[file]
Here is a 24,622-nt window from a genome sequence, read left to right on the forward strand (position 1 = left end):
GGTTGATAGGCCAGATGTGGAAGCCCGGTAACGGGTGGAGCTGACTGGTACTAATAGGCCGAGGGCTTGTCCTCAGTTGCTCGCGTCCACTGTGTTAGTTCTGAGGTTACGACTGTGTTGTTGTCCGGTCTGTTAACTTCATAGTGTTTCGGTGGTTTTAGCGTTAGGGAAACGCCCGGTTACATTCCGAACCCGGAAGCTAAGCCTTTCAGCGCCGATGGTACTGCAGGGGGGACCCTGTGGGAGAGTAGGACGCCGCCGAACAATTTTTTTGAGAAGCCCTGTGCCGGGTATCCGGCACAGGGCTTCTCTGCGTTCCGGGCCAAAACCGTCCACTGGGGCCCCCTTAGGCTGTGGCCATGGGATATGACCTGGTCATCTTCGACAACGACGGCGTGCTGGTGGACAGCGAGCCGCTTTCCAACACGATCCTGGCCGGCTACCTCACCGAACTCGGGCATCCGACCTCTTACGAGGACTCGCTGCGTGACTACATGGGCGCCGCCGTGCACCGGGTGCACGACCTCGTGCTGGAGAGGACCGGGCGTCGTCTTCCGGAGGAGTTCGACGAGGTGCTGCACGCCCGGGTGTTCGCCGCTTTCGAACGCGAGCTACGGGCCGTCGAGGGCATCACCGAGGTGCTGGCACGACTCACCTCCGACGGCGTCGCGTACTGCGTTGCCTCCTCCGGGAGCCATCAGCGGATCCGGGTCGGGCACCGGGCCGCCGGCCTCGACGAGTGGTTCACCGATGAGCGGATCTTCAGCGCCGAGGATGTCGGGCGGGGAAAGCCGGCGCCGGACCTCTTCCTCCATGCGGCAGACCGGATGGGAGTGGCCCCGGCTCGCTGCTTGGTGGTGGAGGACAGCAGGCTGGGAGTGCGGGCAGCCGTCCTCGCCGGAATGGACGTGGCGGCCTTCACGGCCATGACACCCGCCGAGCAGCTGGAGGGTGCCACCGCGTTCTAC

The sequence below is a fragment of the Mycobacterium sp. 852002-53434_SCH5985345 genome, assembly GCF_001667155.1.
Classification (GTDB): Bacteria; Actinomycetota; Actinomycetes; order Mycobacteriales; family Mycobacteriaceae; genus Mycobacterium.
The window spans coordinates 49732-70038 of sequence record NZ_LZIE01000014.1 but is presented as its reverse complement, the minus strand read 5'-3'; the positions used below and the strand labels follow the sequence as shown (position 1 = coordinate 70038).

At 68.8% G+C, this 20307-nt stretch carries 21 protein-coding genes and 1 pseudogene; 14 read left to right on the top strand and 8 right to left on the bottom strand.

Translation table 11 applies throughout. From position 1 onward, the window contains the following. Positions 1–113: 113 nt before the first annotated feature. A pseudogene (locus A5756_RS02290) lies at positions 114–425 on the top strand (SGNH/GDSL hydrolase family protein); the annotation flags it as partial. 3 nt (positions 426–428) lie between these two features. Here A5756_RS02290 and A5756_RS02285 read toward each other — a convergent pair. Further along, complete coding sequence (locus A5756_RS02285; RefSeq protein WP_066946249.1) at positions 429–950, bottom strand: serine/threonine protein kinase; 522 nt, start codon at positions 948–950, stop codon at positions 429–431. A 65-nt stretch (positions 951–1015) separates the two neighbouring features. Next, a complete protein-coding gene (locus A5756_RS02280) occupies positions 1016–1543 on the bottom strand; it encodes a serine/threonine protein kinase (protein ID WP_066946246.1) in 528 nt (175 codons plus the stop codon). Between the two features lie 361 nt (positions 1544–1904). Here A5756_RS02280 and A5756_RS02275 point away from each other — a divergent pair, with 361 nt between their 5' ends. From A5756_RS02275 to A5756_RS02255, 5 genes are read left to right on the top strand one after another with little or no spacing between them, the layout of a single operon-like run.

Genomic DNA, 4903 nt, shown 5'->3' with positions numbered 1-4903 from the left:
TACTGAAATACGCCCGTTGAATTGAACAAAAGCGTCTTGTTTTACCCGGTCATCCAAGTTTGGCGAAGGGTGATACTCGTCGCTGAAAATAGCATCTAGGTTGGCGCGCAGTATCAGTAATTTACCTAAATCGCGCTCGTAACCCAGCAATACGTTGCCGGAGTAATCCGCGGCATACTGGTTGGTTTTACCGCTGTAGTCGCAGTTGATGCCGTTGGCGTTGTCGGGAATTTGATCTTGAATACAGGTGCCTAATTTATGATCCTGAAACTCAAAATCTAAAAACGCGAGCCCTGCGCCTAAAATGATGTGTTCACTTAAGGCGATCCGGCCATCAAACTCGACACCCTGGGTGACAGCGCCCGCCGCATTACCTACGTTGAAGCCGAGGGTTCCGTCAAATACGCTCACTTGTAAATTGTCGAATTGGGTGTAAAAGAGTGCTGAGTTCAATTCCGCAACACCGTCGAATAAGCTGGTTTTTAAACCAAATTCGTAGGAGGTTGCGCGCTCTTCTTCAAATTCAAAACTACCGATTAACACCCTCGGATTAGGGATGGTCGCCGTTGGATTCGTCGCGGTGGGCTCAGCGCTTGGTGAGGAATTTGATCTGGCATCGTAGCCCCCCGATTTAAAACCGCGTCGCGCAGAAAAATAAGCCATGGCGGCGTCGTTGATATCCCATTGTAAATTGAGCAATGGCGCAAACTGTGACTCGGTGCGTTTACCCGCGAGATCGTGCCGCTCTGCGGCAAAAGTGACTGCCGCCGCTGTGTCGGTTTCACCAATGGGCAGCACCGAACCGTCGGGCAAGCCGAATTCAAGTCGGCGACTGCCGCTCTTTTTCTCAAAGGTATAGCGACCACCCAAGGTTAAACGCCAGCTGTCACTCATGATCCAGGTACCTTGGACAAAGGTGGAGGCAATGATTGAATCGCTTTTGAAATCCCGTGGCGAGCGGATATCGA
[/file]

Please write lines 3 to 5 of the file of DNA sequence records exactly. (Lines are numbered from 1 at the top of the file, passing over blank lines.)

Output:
The sequence below is a fragment of the Mycobacterium sp. 852002-53434_SCH5985345 genome, assembly GCF_001667155.1.
Classification (GTDB): Bacteria; Actinomycetota; Actinomycetes; order Mycobacteriales; family Mycobacteriaceae; genus Mycobacterium.
The window spans coordinates 49732-70038 of sequence record NZ_LZIE01000014.1 but is presented as its reverse complement, the minus strand read 5'-3'; the positions used below and the strand labels follow the sequence as shown (position 1 = coordinate 70038).